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Justice in transport as justice in accessibility: applying Walzer’s ‘Spheres of Justice’ to the transport sector

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  • Karel Martens

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Abstract

This paper seeks to provide a theoretical basis for a distributive approach to transport. Using the theory developed by Michael Walzer in his ‘Spheres of Justice’ ( 1983 ), I argue that the transport good, defined as accessibility, should be distributed in a so-called separate sphere, i.e. independent from the way in which other key goods, like money or power, are allocated. I subsequently explore what kind of justice principle could guide the distribution of the transport good, once a separate sphere would be established. This preliminary exploration results in the elimination of a number of widely supported distributive principles, and in the tentative identification of a criterion matching the particularities of the transport good. The explorations in the paper are not intended as final answers, but rather seek to open the debate about the need for an explicit distributive transport policy and the distributive principle that should guide such a policy. Copyright The Author(s) 2012

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  • Karel Martens, 2012. "Justice in transport as justice in accessibility: applying Walzer’s ‘Spheres of Justice’ to the transport sector," Transportation, Springer, vol. 39(6), pages 1035-1053, November.
  • Handle: RePEc:kap:transp:v:39:y:2012:i:6:p:1035-1053 DOI: 10.1007/s11116-012-9388-7
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    References listed on IDEAS

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    Cited by:

    1. Claire Papaix & Ariane Dupont-Kieffer, 2015. "Accessibility to work by public transit and its social distribution in Lille, France," Working Papers 1506, Chaire Economie du climat.
    2. Hananel, Ravit & Berechman, Joseph, 2016. "Justice and transportation decision-making: The capabilities approach," Transport Policy, Elsevier, pages 78-85.
    3. Verbich, David & El-Geneidy, Ahmed, 2017. "Public transit fare structure and social vulnerability in Montreal, Canada," Transportation Research Part A: Policy and Practice, Elsevier, vol. 96(C), pages 43-53.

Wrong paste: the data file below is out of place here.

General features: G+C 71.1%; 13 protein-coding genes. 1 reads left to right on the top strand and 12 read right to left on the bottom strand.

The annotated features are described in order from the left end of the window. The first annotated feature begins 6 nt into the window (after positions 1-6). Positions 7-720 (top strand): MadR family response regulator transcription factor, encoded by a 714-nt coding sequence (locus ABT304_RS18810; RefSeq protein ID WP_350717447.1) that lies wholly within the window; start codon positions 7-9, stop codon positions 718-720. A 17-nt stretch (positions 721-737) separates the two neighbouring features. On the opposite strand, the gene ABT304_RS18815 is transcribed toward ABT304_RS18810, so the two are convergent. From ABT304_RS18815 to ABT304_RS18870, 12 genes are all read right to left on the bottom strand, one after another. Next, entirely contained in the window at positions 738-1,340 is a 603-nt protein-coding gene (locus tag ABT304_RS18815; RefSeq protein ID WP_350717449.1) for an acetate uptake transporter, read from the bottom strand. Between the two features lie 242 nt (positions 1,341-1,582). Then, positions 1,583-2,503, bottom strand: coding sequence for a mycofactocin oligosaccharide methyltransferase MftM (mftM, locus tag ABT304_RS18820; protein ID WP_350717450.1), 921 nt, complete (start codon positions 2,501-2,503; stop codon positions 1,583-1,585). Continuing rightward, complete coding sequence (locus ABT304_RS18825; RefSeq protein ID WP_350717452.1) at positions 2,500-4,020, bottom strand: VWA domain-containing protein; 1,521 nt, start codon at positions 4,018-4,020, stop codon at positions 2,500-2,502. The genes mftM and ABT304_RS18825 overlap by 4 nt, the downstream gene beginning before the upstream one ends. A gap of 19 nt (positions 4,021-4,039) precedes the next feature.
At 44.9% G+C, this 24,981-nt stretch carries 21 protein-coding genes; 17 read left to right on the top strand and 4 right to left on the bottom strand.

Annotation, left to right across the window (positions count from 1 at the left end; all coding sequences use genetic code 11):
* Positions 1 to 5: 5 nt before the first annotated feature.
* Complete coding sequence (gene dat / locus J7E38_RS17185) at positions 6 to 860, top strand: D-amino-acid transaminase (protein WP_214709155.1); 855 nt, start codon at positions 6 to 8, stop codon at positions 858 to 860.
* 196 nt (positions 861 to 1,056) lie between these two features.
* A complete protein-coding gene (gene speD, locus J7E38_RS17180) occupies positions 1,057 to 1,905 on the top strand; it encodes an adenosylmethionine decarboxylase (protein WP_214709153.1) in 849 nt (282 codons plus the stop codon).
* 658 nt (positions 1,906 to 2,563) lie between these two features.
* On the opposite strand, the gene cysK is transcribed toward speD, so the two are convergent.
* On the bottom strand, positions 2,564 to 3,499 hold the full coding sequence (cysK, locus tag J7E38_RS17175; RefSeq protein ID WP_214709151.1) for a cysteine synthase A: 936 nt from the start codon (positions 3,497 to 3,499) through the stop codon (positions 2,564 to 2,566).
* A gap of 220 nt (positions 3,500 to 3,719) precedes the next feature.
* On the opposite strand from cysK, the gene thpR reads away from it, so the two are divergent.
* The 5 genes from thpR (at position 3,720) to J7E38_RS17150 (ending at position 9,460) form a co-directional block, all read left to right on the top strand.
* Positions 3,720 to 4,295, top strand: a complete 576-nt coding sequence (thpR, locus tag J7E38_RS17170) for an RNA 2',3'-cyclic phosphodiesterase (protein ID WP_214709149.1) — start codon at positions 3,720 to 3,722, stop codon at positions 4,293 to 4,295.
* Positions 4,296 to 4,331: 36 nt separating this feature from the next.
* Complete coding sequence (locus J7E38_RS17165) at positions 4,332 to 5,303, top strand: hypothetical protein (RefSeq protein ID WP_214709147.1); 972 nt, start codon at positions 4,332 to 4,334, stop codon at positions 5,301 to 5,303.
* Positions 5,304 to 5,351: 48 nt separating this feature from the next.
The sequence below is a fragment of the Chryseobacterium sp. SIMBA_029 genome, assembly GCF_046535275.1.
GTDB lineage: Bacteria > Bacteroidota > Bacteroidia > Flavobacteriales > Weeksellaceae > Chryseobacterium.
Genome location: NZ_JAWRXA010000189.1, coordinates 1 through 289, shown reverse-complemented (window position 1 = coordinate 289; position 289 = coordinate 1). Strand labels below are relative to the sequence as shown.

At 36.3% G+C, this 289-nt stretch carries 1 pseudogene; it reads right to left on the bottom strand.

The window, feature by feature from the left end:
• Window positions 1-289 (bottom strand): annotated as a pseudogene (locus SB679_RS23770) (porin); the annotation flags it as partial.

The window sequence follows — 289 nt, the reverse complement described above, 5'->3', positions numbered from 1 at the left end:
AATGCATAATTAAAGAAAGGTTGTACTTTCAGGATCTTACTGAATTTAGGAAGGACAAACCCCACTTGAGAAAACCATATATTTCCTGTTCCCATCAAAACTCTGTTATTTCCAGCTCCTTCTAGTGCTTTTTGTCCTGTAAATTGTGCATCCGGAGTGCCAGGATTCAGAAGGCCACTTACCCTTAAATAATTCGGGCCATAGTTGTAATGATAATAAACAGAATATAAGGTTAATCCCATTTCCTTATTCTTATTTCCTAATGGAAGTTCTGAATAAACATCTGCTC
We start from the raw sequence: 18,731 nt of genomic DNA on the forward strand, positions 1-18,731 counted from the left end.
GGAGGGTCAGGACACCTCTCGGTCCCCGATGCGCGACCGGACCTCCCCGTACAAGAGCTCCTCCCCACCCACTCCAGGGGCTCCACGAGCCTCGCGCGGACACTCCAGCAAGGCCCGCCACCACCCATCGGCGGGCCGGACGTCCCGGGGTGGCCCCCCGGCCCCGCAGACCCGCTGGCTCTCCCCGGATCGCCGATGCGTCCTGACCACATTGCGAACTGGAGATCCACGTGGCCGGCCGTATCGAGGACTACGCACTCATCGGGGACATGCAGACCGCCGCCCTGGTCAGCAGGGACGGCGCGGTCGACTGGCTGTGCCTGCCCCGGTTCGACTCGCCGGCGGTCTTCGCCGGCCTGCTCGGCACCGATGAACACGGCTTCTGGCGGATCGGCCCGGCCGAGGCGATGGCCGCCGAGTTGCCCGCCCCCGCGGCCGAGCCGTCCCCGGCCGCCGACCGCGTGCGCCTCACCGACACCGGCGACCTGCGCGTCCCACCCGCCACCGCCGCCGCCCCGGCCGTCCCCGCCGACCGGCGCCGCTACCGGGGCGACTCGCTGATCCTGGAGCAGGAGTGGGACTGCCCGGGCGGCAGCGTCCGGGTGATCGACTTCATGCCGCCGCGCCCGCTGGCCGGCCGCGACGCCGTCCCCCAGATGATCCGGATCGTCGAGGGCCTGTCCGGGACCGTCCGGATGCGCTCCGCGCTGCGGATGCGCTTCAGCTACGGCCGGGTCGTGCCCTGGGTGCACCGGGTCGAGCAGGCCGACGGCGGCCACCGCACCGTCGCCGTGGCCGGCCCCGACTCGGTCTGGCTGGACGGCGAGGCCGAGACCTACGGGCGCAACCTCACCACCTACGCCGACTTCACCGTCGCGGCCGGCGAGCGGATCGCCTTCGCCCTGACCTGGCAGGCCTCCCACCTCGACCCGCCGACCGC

4. El-Geneidy, Ahmed & Levinson, David & Diab, Ehab & Boisjoly, Genevieve & Verbich, David & Loong, Charis, 2016. "The cost of equity: Assessing transit accessibility and social disparity using total travel cost," Transportation Research Part A: Policy and Practice, Elsevier, pages 302-316.
    5. Karner, Alex, 2016. "Planning for transportation equity in small regions: Towards meaningful performance assessment," Transport Policy, Elsevier, pages 46-54.
    6. Karen Lucas & Bert Wee & Kees Maat, 2016. "A method to evaluate equitable accessibility: combining ethical theories and accessibility-based approaches," Transportation, Springer, vol. 43(3), pages 473-490, May.
    7. Rowangould, Dana & Karner, Alex & London, Jonathan, 2016. "Identifying environmental justice communities for transportation analysis," Transportation Research Part A: Policy and Practice, Elsevier, vol. 88(C), pages 151-162.
    8. Mullen, Caroline & Tight, Miles & Whiteing, Anthony & Jopson, Ann, 2014. "Knowing their place on the roads: What would equality mean for walking and cycling?," Transportation Research Part A: Policy and Practice, Elsevier, vol. 61(C), pages 238-248.
    9. Karel Martens, 2012. "A justice-theoretic exploration of accessibility measures," Chapters,in: Accessibility Analysis and Transport Planning, chapter 11, pages 195-210 Edward Elgar Publishing.
    10. Boussauw, Kobe & Vanoutrive, Thomas, 2017. "Transport policy in Belgium: Translating sustainability discourses into unsustainable outcomes," Transport Policy, Elsevier, pages 11-19.

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